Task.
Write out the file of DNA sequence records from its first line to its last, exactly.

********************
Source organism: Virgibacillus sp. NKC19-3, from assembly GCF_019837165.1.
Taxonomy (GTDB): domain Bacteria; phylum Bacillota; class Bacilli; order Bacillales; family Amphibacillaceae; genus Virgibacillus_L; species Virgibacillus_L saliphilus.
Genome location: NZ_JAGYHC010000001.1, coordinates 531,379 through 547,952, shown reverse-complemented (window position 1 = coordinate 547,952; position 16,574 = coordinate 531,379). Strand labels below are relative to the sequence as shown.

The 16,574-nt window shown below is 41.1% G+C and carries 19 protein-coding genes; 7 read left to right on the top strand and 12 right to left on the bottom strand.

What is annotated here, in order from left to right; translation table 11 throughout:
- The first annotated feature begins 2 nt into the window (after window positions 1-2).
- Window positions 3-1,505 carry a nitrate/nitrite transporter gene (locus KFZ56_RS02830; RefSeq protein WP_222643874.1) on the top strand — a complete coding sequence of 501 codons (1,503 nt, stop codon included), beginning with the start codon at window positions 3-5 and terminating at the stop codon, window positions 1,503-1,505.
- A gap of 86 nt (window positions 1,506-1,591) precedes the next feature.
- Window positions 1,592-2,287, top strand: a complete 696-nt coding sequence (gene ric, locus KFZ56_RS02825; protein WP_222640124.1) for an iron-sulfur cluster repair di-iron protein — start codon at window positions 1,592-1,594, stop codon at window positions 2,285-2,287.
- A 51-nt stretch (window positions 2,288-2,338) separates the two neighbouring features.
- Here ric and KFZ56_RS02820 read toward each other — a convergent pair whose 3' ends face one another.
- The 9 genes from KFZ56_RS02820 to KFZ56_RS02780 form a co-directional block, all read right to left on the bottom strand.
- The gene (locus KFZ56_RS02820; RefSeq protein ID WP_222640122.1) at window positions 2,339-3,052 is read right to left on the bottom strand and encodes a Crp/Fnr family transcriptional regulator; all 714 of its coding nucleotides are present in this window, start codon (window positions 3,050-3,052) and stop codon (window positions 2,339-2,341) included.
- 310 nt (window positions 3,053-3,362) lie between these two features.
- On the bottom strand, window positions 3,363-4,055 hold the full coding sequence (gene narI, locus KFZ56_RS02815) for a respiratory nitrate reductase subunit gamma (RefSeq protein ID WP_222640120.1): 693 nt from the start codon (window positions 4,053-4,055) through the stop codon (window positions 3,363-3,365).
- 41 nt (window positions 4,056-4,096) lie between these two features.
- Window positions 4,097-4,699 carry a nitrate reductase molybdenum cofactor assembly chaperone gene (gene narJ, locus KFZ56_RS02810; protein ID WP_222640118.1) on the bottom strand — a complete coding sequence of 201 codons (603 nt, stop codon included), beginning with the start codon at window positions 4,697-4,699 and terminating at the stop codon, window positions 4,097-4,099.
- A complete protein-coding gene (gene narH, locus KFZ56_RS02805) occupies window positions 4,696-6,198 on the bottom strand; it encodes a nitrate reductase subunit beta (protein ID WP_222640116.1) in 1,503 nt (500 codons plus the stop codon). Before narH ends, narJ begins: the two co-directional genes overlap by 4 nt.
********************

Source organism: Virgibacillus sp. NKC19-3, from assembly GCF_019837165.1.
Taxonomy (GTDB): domain Bacteria; phylum Bacillota; class Bacilli; order Bacillales; family Amphibacillaceae; genus Virgibacillus_L; species Virgibacillus_L saliphilus.
Genome location: NZ_JAGYHC010000001.1, coordinates 531,379 through 547,952, shown reverse-complemented (window position 1 = coordinate 547,952; position 16,574 = coordinate 531,379). Strand labels below are relative to the sequence as shown.

The 16,574-nt window shown below is 41.1% G+C and carries 19 protein-coding genes; 7 read left to right on the top strand and 12 right to left on the bottom strand.

What is annotated here, in order from left to right; translation table 11 throughout:
- The first annotated feature begins 2 nt into the window (after window positions 1-2).
- Window positions 3-1,505 carry a nitrate/nitrite transporter gene (locus KFZ56_RS02830; RefSeq protein WP_222643874.1) on the top strand — a complete coding sequence of 501 codons (1,503 nt, stop codon included), beginning with the start codon at window positions 3-5 and terminating at the stop codon, window positions 1,503-1,505.
- A gap of 86 nt (window positions 1,506-1,591) precedes the next feature.
- Window positions 1,592-2,287, top strand: a complete 696-nt coding sequence (gene ric, locus KFZ56_RS02825; protein WP_222640124.1) for an iron-sulfur cluster repair di-iron protein — start codon at window positions 1,592-1,594, stop codon at window positions 2,285-2,287.
- A 51-nt stretch (window positions 2,288-2,338) separates the two neighbouring features.
- Here ric and KFZ56_RS02820 read toward each other — a convergent pair whose 3' ends face one another.
- The 9 genes from KFZ56_RS02820 to KFZ56_RS02780 form a co-directional block, all read right to left on the bottom strand.
- The gene (locus KFZ56_RS02820; RefSeq protein ID WP_222640122.1) at window positions 2,339-3,052 is read right to left on the bottom strand and encodes a Crp/Fnr family transcriptional regulator; all 714 of its coding nucleotides are present in this window, start codon (window positions 3,050-3,052) and stop codon (window positions 2,339-2,341) included.
- 310 nt (window positions 3,053-3,362) lie between these two features.
- On the bottom strand, window positions 3,363-4,055 hold the full coding sequence (gene narI, locus KFZ56_RS02815) for a respiratory nitrate reductase subunit gamma (RefSeq protein ID WP_222640120.1): 693 nt from the start codon (window positions 4,053-4,055) through the stop codon (window positions 3,363-3,365).
- 41 nt (window positions 4,056-4,096) lie between these two features.
- Window positions 4,097-4,699 carry a nitrate reductase molybdenum cofactor assembly chaperone gene (gene narJ, locus KFZ56_RS02810; protein ID WP_222640118.1) on the bottom strand — a complete coding sequence of 201 codons (603 nt, stop codon included), beginning with the start codon at window positions 4,697-4,699 and terminating at the stop codon, window positions 4,097-4,099.
- A complete protein-coding gene (gene narH, locus KFZ56_RS02805) occupies window positions 4,696-6,198 on the bottom strand; it encodes a nitrate reductase subunit beta (protein ID WP_222640116.1) in 1,503 nt (500 codons plus the stop codon). Before narH ends, narJ begins: the two co-directional genes overlap by 4 nt.